DSLAM as a bridge with VLAN mapping: Here the DSLAM bridge applies Ethernet framing and appends a different 802.1q VLAN tag for each subscriber. The Ethernet switches basically tunnel the connection transparently with no knowledge of the individual 802.1q tags, so there is no need for any kind of provisioning in itself and individual subscribers are not separated by the B-RAS at Layer 2. This approach would work well typically with PPPoE and other Layer 2 protocols because of the Layer 2 transparency. It is possible to offer a simple form of QOS for business subscribers by using the 1q tag as an identifier.
DSLAM as a straight bridge: This is very straightforward, as it is a pure Ethernet model, and no logical subscriber separation is maintained at Layer 2, so Layer 2 is bridged transparently through the network. PPPoE and other Layer 2 protocols may be used as well. This architecture works very well with PPPoE, and the subscriber identities are maintained by PPPoE session IDs.
DSLAM as an L2TP LAC: In this model, DSLAMs terminate PPPoE tunnel sessions inside L2TP tunnels. So the session for all ISPs uses the same tunnel, and carriers can obviously create backup tunnels for resilience. Centralized B-RAS farms terminate tunnels from DSLAMs. The entire network between the DSLAM and the B-RAS is IP based.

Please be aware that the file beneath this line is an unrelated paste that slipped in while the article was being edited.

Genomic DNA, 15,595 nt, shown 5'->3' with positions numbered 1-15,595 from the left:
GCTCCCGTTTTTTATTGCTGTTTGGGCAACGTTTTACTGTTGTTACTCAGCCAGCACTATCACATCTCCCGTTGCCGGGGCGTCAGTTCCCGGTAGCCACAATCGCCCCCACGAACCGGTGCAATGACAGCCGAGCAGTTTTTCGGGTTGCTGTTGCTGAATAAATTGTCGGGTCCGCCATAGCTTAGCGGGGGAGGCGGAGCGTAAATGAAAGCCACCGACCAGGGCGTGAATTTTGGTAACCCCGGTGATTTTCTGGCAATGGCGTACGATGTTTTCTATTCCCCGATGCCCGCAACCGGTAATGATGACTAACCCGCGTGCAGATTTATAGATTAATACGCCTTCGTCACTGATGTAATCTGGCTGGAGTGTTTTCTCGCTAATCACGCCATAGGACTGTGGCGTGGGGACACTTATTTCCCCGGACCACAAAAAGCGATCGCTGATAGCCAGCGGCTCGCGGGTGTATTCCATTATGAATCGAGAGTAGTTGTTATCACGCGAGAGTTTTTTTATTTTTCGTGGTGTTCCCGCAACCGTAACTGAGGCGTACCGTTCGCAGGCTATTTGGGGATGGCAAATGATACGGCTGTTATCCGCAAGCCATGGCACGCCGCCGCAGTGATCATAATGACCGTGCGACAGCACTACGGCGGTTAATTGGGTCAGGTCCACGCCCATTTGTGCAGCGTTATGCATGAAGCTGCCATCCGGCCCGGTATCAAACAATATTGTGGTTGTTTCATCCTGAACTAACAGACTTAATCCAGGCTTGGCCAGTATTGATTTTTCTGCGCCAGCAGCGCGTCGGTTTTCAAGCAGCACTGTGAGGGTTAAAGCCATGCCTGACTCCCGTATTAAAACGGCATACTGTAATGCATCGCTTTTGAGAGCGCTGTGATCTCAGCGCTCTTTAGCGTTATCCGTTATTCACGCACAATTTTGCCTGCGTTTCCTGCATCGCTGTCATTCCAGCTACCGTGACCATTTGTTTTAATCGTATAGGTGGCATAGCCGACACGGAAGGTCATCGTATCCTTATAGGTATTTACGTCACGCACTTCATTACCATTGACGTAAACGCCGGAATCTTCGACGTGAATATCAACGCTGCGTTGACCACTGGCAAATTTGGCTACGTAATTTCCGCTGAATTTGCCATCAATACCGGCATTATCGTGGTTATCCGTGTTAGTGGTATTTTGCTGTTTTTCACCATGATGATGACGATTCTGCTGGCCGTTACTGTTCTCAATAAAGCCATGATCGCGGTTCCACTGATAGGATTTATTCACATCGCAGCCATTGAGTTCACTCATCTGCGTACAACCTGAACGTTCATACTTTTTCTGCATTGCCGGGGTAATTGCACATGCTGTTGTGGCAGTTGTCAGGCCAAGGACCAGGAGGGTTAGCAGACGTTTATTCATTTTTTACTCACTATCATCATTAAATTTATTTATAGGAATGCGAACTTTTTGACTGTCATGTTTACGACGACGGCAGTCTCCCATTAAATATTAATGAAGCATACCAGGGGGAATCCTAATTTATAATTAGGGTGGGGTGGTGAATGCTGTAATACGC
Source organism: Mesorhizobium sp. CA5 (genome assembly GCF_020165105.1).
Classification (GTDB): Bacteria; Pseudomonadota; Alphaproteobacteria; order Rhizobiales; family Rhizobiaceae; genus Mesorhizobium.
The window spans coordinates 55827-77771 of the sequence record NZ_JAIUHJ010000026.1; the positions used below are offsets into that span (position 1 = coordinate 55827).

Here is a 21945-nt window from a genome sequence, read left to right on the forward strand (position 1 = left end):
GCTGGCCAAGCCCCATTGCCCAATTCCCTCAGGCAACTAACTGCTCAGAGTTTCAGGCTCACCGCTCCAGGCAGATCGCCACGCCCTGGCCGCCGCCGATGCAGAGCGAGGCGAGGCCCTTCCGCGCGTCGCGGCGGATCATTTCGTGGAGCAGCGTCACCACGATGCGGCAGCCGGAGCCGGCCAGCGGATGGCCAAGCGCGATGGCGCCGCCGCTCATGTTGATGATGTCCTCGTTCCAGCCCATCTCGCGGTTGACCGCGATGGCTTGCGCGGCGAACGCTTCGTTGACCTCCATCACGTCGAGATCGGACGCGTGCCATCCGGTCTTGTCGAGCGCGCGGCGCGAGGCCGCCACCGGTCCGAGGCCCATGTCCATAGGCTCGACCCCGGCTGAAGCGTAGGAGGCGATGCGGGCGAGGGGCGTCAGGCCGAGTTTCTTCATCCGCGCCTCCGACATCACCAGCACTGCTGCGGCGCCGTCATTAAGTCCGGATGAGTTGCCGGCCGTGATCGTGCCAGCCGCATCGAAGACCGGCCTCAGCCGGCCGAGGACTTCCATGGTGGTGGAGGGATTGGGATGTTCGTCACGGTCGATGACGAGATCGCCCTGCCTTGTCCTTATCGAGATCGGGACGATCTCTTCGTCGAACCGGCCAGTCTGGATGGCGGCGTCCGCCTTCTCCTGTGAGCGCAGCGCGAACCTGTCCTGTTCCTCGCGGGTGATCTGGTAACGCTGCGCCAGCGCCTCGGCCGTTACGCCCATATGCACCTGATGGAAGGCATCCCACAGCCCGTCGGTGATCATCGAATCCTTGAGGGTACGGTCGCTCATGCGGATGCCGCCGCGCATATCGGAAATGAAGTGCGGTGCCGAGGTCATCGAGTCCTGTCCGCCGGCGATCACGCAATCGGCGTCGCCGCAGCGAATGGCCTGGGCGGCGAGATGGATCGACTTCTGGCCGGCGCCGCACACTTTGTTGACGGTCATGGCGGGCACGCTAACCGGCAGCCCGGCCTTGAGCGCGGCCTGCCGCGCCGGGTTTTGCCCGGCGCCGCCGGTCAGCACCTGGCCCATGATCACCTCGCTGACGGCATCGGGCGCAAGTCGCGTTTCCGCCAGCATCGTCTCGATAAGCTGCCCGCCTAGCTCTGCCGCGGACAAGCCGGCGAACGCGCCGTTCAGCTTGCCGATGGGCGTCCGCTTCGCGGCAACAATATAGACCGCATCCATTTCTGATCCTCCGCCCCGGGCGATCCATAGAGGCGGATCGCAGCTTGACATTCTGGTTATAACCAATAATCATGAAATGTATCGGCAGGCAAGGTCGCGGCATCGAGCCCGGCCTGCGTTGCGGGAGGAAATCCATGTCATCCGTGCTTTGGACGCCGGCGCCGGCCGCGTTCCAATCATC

As there are already a lot of ATM DSLAMs in place, you are likely to need a migration plan from ATM to Ethernet backhaul. When you do the migration, you want to preserve the existing networks – which means, typically, that you have to install an aggregation device between the existing ATM-based DSLAMs and the new Ethernet-backhaul switches to translate the ATM into Ethernet. This particular box could employ any of the above greenfield solutions.
The aggregation device must do the following: It has to support Ethernet/ATM connections via DS3, DS1, OC3, and STM1 connections; it has to support Ethernet, Gigabit Ethernet, or Fast Ethernet uplinks; and it has to provide one or more of the Ethernet DSLAM functions mentioned above – either as an IP router, a bridge with VLAN tagging, a straight bridge, or an L2TP LAC. There are many such devices in the marketplace already.
QOS and provisioning are just as crucial for Ethernet backhaul as they are for ATM backhaul.